Calhoun: Wake-Up Call

White Nose Syndrome closes Colorado caves

The White Nose Syndrome sounds like a relic of the Studio 54 era. But the fungus, which has been killing bats in caves in the eastern United States, has spread far enough west that as early as today, the U.S. Forest Service Region 2 office in Golden will announce that all public caves region-wide will be closed for a year.

Here's the word from editor Richard Rhinehart (who also wrote this overview of the syndrome ) on the upcoming U.S. Forest Service move posted on

Carl and I have received word that US Forest Service Region 2 plans to announce early next week, a Special Order for closing all caves region-wide in response to White Nose Syndrome. Region 2 includes all Forest and Grasslands within Colorado, Kansas, Nebraska, most of Wyoming and most of South Dakota. This order will be in effect for 12 months. We have been told that re-opening any of the affected caves by subsequent Special Order or permit is extremely unlikely in the next 12 months. One place the announcement will be posted is the Region 2 website:

The plan for the closures will consist of two steps. First, education of the cave-visiting public that a closure is in effect. Second, some trails which are primarily used to access caves will be closed.

There are a number of issues to discuss and decisions for the CCS to make in the coming days and weeks. Among these, the USFS is requesting help in placing signs at cave entrances to notify the public of the closure. The USFS also inquired whether the CCS would like to be identified or have a logo placed on the signs. The CCS will also need to decide what to do about access at Fly and Marble Caves. Carl Bern has spoken with the landowner Larry Blackwell and Larry will follow the CCS decision on this issue. We will be keeping the organized caving community informed, notifying CCS reps of upcoming votes, and we may have a special meeting of the CCS in the near future.

At this time caves on BLM land remain open. However, the BLM has indicated that they want their response to be in coordination with the USFS and so a similar closure on BLM lands may be expected. Decision-making by the BLM had been occurring at the state level, but the Washington Office is now stepping in.

The decision to close caves anywhere is always difficult and controversial. It should be noted though that land managing agencies, caver-run cave conservancies, and private cave owners across the eastern U.S. and into the west have come to similar conclusions regarding this course of action for dealing with WNS. As fellow cavers who share your passion, we know that cave closures are a bitter pill, particularly in the middle of summer. However, let us remember that over one million bats are estimated to have died from WNS and certain species face extinction. Cavers rightfully consider themselves to be stewards of the underground world. Across the west, our claim to that identity will be measured to some extent by our support for these closures. While the USFS Region 2 decision was made without involvement from Carl or myself, we respect its necessity and support the closure. We hope that the caving community as a whole will also respect and support the closure. As this situation continues to evolve, the Colorado Cave Survey will continue, as always, to advocate for both cave conservation and cave ACCESS.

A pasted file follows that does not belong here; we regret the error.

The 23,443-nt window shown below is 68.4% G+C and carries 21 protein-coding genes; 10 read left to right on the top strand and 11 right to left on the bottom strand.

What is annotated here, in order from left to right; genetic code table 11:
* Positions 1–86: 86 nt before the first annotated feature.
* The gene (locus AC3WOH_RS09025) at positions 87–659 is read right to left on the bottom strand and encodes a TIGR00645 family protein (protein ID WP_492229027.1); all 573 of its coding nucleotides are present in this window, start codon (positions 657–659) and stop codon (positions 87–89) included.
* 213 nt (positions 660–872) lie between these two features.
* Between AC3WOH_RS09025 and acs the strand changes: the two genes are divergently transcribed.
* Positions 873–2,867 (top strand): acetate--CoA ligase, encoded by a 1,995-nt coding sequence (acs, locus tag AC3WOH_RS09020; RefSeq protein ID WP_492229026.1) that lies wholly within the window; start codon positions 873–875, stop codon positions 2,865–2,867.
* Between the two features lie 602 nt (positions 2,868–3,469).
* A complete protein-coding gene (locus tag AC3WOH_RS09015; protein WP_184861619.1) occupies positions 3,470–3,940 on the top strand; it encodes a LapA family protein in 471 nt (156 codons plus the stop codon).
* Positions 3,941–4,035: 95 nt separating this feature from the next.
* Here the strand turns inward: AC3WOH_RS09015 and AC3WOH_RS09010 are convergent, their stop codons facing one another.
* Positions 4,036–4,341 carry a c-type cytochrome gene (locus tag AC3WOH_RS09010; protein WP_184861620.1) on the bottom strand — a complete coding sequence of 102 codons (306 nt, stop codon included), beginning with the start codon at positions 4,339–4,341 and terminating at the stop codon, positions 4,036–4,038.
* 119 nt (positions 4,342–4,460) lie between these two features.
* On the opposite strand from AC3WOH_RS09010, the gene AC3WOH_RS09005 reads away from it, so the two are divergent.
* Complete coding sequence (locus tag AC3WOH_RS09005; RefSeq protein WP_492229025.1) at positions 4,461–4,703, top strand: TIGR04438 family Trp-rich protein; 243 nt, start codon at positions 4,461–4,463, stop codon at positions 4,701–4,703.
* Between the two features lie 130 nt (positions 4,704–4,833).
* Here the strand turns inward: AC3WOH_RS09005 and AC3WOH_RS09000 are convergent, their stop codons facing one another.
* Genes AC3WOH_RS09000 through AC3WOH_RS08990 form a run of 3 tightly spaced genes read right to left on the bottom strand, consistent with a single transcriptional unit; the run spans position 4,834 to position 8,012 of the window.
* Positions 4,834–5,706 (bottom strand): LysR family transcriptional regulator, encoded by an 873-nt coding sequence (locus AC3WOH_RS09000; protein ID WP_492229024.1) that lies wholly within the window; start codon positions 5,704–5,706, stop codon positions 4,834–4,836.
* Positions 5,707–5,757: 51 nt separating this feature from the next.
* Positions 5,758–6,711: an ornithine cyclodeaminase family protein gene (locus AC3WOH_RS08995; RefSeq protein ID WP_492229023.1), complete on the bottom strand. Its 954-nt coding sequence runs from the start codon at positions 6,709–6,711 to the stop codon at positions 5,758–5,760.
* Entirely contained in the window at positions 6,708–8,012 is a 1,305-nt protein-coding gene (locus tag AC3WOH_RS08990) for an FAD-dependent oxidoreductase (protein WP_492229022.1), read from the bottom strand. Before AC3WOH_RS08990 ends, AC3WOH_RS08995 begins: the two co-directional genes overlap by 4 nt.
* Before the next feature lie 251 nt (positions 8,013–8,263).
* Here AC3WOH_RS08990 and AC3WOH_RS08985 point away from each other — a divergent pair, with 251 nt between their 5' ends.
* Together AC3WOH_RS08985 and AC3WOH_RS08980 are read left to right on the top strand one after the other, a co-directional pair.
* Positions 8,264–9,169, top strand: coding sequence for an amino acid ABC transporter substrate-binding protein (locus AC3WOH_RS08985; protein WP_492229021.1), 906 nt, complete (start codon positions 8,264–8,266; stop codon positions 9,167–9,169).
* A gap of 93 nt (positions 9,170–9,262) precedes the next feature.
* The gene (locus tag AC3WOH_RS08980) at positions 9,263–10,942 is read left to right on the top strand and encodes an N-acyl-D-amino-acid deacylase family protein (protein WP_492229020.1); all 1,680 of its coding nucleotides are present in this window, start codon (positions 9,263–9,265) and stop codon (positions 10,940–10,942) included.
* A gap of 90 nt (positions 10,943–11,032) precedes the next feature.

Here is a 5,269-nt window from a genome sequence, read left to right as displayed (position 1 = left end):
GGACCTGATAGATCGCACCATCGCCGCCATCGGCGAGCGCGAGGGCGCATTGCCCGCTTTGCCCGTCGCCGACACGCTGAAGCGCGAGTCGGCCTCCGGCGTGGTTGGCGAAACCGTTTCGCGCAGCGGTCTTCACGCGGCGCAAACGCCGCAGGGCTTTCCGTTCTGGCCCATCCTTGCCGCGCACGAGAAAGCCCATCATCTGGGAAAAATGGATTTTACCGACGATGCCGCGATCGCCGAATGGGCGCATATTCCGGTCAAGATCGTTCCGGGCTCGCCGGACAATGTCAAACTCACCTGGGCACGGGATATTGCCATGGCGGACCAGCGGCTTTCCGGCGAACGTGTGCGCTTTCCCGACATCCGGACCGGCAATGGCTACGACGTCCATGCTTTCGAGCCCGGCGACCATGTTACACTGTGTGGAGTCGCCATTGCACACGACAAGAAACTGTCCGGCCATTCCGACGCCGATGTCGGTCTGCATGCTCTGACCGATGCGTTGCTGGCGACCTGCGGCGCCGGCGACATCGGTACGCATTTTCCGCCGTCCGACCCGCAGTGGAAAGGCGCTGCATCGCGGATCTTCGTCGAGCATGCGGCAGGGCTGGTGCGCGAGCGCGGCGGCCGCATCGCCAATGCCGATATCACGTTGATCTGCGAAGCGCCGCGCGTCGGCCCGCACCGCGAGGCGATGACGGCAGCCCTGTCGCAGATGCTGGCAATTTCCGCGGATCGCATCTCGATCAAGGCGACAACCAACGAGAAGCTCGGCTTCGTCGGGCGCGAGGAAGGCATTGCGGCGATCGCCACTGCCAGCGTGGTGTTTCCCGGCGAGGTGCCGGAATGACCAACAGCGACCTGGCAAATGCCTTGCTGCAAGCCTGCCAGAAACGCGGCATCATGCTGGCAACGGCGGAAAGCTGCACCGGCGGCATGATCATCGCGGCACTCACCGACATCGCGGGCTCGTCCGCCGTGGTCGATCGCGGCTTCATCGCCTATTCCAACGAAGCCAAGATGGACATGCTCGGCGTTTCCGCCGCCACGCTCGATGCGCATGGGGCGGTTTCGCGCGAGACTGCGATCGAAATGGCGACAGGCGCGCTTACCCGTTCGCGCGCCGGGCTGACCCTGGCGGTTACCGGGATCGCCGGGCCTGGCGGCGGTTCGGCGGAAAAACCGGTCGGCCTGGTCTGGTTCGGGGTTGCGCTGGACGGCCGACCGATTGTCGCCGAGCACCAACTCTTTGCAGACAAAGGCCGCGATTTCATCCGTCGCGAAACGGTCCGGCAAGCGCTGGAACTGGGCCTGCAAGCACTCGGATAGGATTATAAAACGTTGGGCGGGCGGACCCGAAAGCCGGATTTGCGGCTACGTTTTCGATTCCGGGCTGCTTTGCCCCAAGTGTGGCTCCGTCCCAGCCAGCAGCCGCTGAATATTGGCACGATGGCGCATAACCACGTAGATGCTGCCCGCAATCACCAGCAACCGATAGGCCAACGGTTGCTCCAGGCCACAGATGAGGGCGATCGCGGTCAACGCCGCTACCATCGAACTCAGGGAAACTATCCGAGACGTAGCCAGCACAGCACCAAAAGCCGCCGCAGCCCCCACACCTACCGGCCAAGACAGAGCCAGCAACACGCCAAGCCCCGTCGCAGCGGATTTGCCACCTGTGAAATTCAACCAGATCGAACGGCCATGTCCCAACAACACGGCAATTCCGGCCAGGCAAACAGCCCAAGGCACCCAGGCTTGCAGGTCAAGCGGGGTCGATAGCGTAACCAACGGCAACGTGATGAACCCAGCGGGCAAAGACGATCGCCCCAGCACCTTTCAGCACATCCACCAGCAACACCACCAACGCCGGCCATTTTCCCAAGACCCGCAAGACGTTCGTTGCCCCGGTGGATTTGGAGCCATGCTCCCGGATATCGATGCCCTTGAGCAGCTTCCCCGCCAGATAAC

Yours in caving,

Dave Lambert Chairman Colorado Cave Survey

So far, the order does not extend to caves on BLM or NPS lands, nor privately owned commercial caves, including Glenwood Caverns.

Be careful: It's dark out there.

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Patricia Calhoun co-founded Westword in 1977; she’s been the editor ever since. She’s a regular on the weekly CPT12 roundtable Colorado Inside Out, played a real journalist in John Sayles’s Silver City, once interviewed President Bill Clinton while wearing flip-flops, and has been honored with numerous national awards for her columns and feature-writing.
Contact: Patricia Calhoun